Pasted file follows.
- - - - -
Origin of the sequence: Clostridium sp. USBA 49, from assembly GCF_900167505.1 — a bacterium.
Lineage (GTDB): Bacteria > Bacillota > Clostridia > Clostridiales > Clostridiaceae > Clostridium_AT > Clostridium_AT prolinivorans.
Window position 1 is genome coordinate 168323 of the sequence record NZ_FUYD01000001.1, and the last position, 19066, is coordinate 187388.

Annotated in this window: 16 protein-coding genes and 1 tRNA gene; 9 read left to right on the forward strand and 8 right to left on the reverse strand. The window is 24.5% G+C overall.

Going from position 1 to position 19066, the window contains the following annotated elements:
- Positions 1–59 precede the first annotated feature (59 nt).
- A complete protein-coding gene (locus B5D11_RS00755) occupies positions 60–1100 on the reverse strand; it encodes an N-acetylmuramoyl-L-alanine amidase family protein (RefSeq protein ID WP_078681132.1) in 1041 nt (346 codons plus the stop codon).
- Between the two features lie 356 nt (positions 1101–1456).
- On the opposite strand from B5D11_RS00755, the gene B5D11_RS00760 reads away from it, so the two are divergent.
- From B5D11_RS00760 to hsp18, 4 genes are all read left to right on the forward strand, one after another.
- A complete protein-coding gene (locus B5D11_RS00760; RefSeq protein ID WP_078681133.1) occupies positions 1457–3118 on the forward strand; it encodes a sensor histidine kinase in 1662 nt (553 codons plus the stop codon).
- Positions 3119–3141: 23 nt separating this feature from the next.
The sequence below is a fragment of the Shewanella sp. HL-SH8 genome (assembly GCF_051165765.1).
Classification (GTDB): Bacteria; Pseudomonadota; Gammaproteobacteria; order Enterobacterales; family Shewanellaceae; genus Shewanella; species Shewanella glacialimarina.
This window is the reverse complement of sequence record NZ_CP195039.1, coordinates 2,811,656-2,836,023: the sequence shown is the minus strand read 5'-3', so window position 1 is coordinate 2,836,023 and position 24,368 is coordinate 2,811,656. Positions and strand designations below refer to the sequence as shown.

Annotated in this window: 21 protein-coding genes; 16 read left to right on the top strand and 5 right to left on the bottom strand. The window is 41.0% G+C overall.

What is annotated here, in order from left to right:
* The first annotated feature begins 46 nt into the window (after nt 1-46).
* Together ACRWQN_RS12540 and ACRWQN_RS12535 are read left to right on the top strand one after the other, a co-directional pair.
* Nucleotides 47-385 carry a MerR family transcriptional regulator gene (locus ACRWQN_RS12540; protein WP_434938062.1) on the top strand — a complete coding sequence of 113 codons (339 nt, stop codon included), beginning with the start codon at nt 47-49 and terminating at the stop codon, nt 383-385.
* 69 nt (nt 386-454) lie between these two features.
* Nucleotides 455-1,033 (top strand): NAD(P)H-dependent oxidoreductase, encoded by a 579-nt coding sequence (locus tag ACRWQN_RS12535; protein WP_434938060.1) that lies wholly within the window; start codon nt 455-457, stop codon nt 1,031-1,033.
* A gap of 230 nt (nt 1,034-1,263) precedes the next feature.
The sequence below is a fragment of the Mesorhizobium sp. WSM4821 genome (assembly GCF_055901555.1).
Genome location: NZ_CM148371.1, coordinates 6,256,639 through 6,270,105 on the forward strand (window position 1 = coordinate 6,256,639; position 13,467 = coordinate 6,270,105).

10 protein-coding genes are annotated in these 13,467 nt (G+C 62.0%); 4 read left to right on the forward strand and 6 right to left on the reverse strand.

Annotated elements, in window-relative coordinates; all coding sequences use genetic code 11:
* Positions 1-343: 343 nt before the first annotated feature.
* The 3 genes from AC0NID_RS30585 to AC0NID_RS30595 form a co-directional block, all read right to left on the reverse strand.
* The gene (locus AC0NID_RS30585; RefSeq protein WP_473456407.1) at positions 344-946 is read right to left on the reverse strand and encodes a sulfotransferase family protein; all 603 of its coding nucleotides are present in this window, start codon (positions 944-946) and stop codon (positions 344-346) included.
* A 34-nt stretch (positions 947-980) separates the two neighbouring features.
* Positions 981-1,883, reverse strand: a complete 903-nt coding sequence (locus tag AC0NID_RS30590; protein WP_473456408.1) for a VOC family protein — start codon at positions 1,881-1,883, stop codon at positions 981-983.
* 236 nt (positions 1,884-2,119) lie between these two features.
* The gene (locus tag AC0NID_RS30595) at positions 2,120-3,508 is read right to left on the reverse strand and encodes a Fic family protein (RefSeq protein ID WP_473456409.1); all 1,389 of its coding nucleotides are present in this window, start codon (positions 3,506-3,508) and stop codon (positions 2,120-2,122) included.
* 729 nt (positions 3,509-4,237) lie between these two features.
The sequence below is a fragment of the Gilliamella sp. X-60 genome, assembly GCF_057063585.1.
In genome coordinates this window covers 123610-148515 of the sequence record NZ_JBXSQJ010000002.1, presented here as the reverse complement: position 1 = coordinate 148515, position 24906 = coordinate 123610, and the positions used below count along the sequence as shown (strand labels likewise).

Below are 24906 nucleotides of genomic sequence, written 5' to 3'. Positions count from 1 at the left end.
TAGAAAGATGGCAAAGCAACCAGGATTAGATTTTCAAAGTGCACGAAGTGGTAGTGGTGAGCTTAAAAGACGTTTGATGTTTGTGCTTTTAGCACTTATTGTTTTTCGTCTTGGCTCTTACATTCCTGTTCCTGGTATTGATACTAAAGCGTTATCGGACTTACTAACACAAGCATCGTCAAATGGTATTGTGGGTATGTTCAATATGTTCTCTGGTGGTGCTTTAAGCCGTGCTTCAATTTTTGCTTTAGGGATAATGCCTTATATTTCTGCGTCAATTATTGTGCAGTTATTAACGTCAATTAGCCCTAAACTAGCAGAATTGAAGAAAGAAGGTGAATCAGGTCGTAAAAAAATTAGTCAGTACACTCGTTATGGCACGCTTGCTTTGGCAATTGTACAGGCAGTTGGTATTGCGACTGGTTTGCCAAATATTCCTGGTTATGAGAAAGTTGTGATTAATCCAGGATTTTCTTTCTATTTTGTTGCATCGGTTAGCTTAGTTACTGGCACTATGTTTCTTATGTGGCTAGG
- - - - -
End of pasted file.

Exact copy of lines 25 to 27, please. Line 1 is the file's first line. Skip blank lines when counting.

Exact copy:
Genome location: NZ_CM148371.1, coordinates 6,256,639 through 6,270,105 on the forward strand (window position 1 = coordinate 6,256,639; position 13,467 = coordinate 6,270,105).

10 protein-coding genes are annotated in these 13,467 nt (G+C 62.0%); 4 read left to right on the forward strand and 6 right to left on the reverse strand.

Annotated elements, in window-relative coordinates; all coding sequences use genetic code 11: